Gore showed a great deal of class this evening, and Clooney was to the point. Not much more I can ask for.

  7. jeffmcm says:

    The backstage announcer guy who kept talking about all the ‘upsets’ was the stupidest thing on the show by far – the moment when he tried to grab Tom Hanks for a one-liner and Tom, obviously bemused, managed to hit something back to him was hilarious.
    Did Ennio not tell anyone that he was going to be speaking in Italian? It seemed to catch everyone off-guard and I thought at first that Clint was just making up a speech for him.
    Ellen was excellent, I thought, and I hope they let her do it again.

  8. Well, I saw “Danish Poet” (so did David). I thought it was a snooze.

  9. EDouglas says:

    I think the Cinematography was a surprise, because of all the talk about those tracking shots… then again, it was funny that Children of Men was up for “editing” considering those long tracking shots.
    I have to say that the ceremony had its moments. There were some really awful ideas (sound fx choir? those shadow puppets?) and the pacing of the show sucked… really sucked… but I did like the way they presented some of the nominees like screenplay (The Queen would have sounded better if Kirsten wasn’t reading it) and editing and others… just really clever ways of showing what the categories were about. I liked Ellen more in the incidental bits than in her monologue… but am I the only person who thought that Jerry Seinfeld should host the Oscars next year? He really killed with his bit in front of the doc category.

  10. EDouglas says:

    I think the Cinematography was a surprise, because of all the talk about those tracking shots… then again, it was funny that Children of Men was up for “editing” considering those long tracking shots.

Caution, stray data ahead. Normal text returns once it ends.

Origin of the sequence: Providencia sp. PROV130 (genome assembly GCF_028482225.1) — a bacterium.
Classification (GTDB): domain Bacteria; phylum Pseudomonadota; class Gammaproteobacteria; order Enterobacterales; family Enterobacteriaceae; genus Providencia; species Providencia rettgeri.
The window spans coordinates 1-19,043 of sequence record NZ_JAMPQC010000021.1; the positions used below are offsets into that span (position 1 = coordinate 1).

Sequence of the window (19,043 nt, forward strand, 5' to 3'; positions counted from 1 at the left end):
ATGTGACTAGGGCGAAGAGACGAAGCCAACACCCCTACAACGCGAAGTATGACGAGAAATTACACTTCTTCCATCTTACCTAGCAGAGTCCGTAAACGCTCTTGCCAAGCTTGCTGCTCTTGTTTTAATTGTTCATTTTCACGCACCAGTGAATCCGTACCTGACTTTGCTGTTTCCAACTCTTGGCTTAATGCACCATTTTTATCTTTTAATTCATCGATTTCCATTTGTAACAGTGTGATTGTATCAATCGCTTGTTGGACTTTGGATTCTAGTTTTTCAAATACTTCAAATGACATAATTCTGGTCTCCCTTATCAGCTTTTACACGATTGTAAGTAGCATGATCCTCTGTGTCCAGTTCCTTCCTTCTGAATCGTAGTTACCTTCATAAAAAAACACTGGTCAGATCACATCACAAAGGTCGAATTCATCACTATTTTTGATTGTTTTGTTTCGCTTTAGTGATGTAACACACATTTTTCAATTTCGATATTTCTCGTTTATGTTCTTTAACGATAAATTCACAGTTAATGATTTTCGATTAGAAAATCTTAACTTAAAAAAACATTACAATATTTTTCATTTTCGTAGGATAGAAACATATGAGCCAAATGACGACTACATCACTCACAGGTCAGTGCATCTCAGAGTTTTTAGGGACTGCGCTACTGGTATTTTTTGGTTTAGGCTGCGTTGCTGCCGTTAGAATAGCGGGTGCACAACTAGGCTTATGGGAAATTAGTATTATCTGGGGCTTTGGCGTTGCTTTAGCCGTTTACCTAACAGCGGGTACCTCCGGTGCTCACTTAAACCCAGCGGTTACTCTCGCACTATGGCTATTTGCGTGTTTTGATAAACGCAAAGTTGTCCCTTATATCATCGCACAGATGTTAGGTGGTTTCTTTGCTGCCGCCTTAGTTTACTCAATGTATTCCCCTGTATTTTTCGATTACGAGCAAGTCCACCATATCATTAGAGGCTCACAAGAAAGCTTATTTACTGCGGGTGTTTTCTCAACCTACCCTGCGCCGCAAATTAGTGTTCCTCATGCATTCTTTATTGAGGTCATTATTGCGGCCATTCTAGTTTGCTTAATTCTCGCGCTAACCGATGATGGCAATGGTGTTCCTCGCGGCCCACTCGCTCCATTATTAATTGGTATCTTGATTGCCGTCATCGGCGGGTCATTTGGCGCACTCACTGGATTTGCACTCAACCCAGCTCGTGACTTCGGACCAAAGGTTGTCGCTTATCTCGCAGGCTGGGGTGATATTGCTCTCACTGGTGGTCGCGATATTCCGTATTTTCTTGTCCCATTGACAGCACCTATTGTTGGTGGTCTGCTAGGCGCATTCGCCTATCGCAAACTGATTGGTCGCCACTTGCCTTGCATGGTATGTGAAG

I have to say that the ceremony had its moments. There were some really awful ideas (sound fx choir? those shadow puppets?) and the pacing of the show sucked… really sucked… but I did like the way they presented some of the nominees like screenplay (The Queen would have sounded better if Kirsten wasn’t reading it) and editing and others… just really clever ways of showing what the categories were about. I liked Ellen more in the incidental bits than in her monologue… but am I the only person who thought that Jerry Seinfeld should host the Oscars next year? He really killed with his bit in front of the doc category.

  11. The Pop View says:

    Just to rescuee this from the memory hole, last year, you wrote:

    That was the worst produced Oscar telecast ever.

    I think this year’s was indeed worse, but wanted to see if you agreed. Jon Stewart doesn’t work on the Oscars, but I thought he was hilarious. “For those of you keeping score at home, Martin Scorsese, zero Oscars; Three 6 Mafia, one.”
    For that matter, Ellen DeGeneres was okay, but not great. You need a big name to work that room. You need someone who’s in the club, but can prick the balloon a little.

  12. I liked Ellen. I mentioned it in the next thread over, but I’ll say it again. I’ll take Ellen’s “safe” not-hysterical but pleasant comedy over mean-spiritedness (Chris Rock) and utter comic-challenged (on the night) Jon Stewart.
    The production was really bad. Was it just me or was the sound really bad and screwey.
    The cinematography loss for Lubezki was sad. But it was made up for by wins for George Miller, Martin Scorsese and a few others. Nice.
    And, really, if Al Gore had actually announced a candidacy I would have been even more offended that I already was by him. I don’t like being talked down to and told it’s my fault that the world is going to the shitter (when Gore thanks a city that is probably one of the worst for air pollution). To have Gore and DiCaprio come out for no reason at all? Ridiculous. They didn’t even present an award or introdude Melissa Etheridge. Just wasted five minutes of time but lecturing us all over again. Just because a film’s topic is noble and socially relevant doesn’t make the film well made. Maybe if Guggenheim had researched and investigated and gone to places ravaged by global warming, it may have been something, but as it is, it’s just a boring powerpoint presentation that won’t do any good until the big businesses of the world decide to cut emissions. I walk to and from work, I use public transport when I must, I use energy saving light globes – but you know what? I’m not reversing global warming. Any good I do is undone by Al Gore flying all over the world to give his lecture. Aagh.